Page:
Whether you bag your own or buy it at the seafood market, use the extra-lean, white meat in any recipe that calls for chicken or fish. But do not forsake the more strongly flavored dark meats, which worked just fine in my Cub Scout chili.

If you would like to try and get your own gator during next year's hunting season, contact the Florida Fish and Wildlife Conservation Commission regarding gator hunting classes and licensing at www.myfwc.com. Although not required, the classes are recommended for anybody planning to hunt and harvest Florida's state reptile.

Terry Tomalin can be reached at tomalin@sptimes.com.

>>moderate

Gator and Shrimp Jambalaya

2 pounds gator tail

1 pound Andouille sausage

⅔ cup vegetable oil

1 pound onions, chopped

½ pound celery, chopped

½ pound green onions, chopped

4 bay leaves

1 ½ teaspoons gumbo file

4 cups canned diced tomatoes

4 cups chicken stock

2 bunches parsley, chopped

1 pound bell peppers, any color, chopped

2 tablespoons each fresh marjoram, thyme and oregano

3 cups cooked white rice

2 pounds shrimp, peeled

Gator seasoning:

3 tablespoons garlic, chopped

2 tablespoons Worcestershire sauce

2 teaspoons dry mustard

2 teaspoons paprika

1 tablespoon Tabasco sauce

2 tablespoons Cajun seasoning

½ cup orange juice

Cut gator into bite-sized pieces. Combine with seasoning mix. Refrigerate for 2 hours.

Cut sausage in half lengthwise. Then grill or brown the halves, cool and slice into ½-inch diagonal slices. Set aside.

In a large pan over high heat, saute the onions in oil until golden brown. Add celery, cook 3 or 4 minutes, then add green onions. Add the gator pieces and stir to evenly cook. Add the sausage pieces, bay leaves and gumbo file.

Add tomatoes, chicken stock, parsley and peppers. Stir, cooking 15 minutes more.

Add the fresh herbs and rice, and discard the bay leaves. Then, 6 minutes before serving, add the shrimp, stirring evenly to cook.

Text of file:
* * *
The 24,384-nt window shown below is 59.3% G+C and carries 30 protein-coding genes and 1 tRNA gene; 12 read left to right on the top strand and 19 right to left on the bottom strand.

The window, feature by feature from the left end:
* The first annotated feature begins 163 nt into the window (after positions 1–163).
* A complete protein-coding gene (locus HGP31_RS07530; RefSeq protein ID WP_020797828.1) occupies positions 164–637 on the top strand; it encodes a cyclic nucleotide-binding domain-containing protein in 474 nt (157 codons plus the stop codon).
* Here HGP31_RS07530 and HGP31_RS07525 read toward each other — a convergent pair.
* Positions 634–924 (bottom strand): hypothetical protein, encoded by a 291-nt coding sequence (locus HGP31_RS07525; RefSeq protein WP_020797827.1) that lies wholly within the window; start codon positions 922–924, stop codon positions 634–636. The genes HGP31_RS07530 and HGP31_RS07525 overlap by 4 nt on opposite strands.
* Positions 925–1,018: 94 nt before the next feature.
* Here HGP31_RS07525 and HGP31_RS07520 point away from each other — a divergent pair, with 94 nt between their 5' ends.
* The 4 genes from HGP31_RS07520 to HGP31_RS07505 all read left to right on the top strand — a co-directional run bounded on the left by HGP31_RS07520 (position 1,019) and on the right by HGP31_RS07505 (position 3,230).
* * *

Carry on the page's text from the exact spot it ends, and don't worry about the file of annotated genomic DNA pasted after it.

Serves 6 to 8.

Source: Tom Pritchard, Salt Rock Grill and Island Way Grill

>>moderate

Gator Tacos

2 pounds gator meat, cut in 1- to 2-inch cubes

1 quart buttermilk

1 cup Cholula hot sauce

1 head napa cabbage, sliced thin

1 small head red cabbage, sliced thin

1 red pepper, sliced thin

2 carrots, sliced thin

1 cup red wine vinegar

2 cups tempura flour

1 pound Monterey Jack cheese, shredded

2 tomatoes, diced

1 bunch cilantro, minced

12 tortillas, flour or corn

2 cups jalapeno remoulade (see recipe)

Soak gator meat in buttermilk and hot sauce overnight, then strain. Save meat, discard liquid.

Combine cabbages, red pepper and carrots together with red wine vinegar to make a slaw.

Place gator meat in a bowl with tempura flour and coat evenly. Fry in 375-degree oil for about 1 ½ minutes.

To assemble the tacos, layer slaw, cheese and tomatoes and top with fried gator meat. Drape with jalapeno remoulade and minced cilantro.

Makes 12.

Source: Zack Gross, Z Grille,

St. Petersburg

>>easy

Jalapeno Remoulade

½ cup pickled jalapenos

2 celery ribs

1 small red onion, roughly chopped

5 garlic cloves, peeled

1 small red pepper

½ bunch cilantro

½ cup whole grain mustard

1 cup mayonnaise

2 limes, juiced

Salt and pepper to taste

Place jalapenos, celery, onion, garlic, red pepper and cilantro in a food processor and pulse. Add mustard, mayonnaise and lime juice. Season with salt and pepper.

Makes 2 cups.

Source: Zack Gross, Z Grille,

St. Petersburg

. fast facts

Where to get gator

Gator meat is available at the following seafood dealers:

Pelican Point Seafood

Company

933 Dodecanese Blvd.,

Tarpon Springs

(727) 934-3134

J & K Seafood Shack

11055 Seminole Blvd.,

Largo

(727) 392-2700

Wards Seafood Market

1001 Belleair Road,

Clearwater

(727) 581-2640

Save on Seafood

1449 49th St. S, Gulfport

(727) 323-0155

Fish Tail Seafood Market

4807 S Himes Ave.,

Tampa

(813) 831-3474

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Florida gator meat can replace fish or chicken in most recipes 11/02/10 [Last modified: Tuesday, November 2, 2010 5:30am]